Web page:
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Pretty much this.

YMSSRA.

Aero has only been tested by everyone from PHDs at bike companies to independent PHDS, to independent bike mags to joe blow all unscientific on his local strava segments...

Just because you choose to ignore something doesn't mean it doesn't exist. But don't let that stop you from enjoying your slower non aero ti bike.



Sagan managed second on it I guess. "New" is subjective though as the sprint frame has been around for a few years, the only new part being the disc brakes. :p
Good correction, thanks. The frame is not new, my bad, the frame being raced at this level is new. I misplaced my new.
 

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Pack Fodder.
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That's caused by low spoke count wheels with a stiff rim.
Actually, I've had carbon fiber Cannondale and BMC frames that would flex a 32 spoke aluminum wheel into the brake pads all of the time. The seat/chain stays would flex excessively when out of the saddle. Great ride when cruising around, but when you needed to apply power they worked against you. Same wheelset in another frame would work just fine (same tire clearance). Where they chose to make the frame stiff affected how it performed.
 

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The takeaway is that it’s expensive and it’s just not that good? If there was some clear performance advantage then someone would be using it. Hell, Sky has no budget limits and lives on “marginal gains.” If there was any incremental advantage they’d be riding it. At that level, no one is leaving an edge on the table. I’ve never ridden Ti and I’m sure it has its merits, they just obviously aren’t falling into the performance category.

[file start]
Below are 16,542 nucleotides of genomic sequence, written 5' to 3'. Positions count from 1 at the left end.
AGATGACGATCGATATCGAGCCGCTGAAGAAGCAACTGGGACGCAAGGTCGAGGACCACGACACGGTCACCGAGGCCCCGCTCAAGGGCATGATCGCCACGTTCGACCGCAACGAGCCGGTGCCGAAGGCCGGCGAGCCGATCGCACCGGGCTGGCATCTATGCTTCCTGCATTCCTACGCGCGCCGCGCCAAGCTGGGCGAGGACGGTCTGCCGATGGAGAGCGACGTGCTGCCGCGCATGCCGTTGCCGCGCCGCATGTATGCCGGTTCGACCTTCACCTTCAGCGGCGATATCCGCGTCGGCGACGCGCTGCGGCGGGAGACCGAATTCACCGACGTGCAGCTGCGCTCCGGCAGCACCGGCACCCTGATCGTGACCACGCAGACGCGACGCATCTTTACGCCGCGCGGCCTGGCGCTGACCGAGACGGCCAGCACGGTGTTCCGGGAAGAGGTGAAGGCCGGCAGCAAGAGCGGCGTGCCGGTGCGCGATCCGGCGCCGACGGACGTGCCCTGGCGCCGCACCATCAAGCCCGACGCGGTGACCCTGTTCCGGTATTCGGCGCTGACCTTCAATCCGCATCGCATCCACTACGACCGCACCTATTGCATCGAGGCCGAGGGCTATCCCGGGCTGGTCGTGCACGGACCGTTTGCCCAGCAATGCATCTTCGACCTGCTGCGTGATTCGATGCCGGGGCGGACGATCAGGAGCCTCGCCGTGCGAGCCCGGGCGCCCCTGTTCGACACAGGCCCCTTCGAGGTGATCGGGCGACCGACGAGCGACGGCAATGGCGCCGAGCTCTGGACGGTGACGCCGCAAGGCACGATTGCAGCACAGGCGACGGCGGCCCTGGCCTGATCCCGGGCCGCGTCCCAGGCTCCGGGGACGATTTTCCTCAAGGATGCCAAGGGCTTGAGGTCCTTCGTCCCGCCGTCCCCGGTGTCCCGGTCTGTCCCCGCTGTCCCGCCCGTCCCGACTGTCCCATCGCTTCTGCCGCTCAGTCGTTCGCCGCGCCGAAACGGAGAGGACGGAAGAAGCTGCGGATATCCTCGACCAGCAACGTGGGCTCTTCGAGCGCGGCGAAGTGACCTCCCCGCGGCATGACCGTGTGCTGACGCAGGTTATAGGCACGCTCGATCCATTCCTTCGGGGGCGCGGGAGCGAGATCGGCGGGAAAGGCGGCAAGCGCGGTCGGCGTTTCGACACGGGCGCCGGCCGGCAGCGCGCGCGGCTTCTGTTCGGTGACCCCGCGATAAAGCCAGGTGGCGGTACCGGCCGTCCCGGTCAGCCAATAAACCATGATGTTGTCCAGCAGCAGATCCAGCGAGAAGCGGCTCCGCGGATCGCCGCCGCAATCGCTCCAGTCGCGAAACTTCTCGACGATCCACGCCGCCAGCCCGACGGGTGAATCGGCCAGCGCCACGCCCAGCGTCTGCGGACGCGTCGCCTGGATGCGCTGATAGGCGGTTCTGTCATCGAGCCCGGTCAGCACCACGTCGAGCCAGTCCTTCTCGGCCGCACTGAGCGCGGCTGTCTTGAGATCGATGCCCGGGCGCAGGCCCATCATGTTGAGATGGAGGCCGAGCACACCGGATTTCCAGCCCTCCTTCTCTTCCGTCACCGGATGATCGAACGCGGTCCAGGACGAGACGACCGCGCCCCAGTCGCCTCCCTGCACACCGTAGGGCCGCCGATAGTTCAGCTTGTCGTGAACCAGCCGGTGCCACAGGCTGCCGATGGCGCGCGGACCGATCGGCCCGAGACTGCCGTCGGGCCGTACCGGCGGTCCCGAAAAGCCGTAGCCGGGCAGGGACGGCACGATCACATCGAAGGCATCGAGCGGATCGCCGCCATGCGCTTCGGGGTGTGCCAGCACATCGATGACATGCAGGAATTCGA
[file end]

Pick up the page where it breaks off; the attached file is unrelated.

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Pack Fodder.
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Aluminum makes a good crit frame because it's cheap (crash replacement) and you can get the required stiffness for the constant effort spikes in a weight that is acceptable. It's why the CAAD and Smartweld frames are so popular. It's not a big leap for this particular race. I think it's cool that he would do it.

Given the choice, I don't think Sagan would opt for an aluminum frame by any manufacturer over the current options he has in carbon fiber for normal World Tour Races. While the geometry certainly plays into this, material does matter over a four hour race.
 

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'brifter' is f'ing stupid
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Actually, I've had carbon fiber Cannondale and BMC frames that would flex a 32 spoke aluminum wheel into the brake pads all of the time. The seat/chain stays would flex excessively when out of the saddle. Great ride when cruising around, but when you needed to apply power they worked against you. Same wheelset in another frame would work just fine (same tire clearance). Where they chose to make the frame stiff affected how it performed.
Explain this please. If you put energy into a frame and make it flex where does the energy go? There are only 2 things that can happen( I'm pretty sure @asgelle would know for sure)...let's see if you get them right.
 

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Pack Fodder.
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The takeaway is that it’s expensive and it’s just not that good? If there was some clear performance advantage then someone would be using it. Hell, Sky has no budget limits and lives on “marginal gains.” If there was any incremental advantage they’d be riding it. At that level, no one is leaving an edge on the table. I’ve never ridden Ti and I’m sure it has its merits, they just obviously aren’t falling into the performance category.
From a performance standpoint, Ti can be made to perform really well. Steel can too, as can aluminum. You can build any of these materials into a very respectable race bike. That said, each has its own set of trade-offs when you're seeking performance, Maybe it's weight. Maybe it's comfort. Maybe it's cost.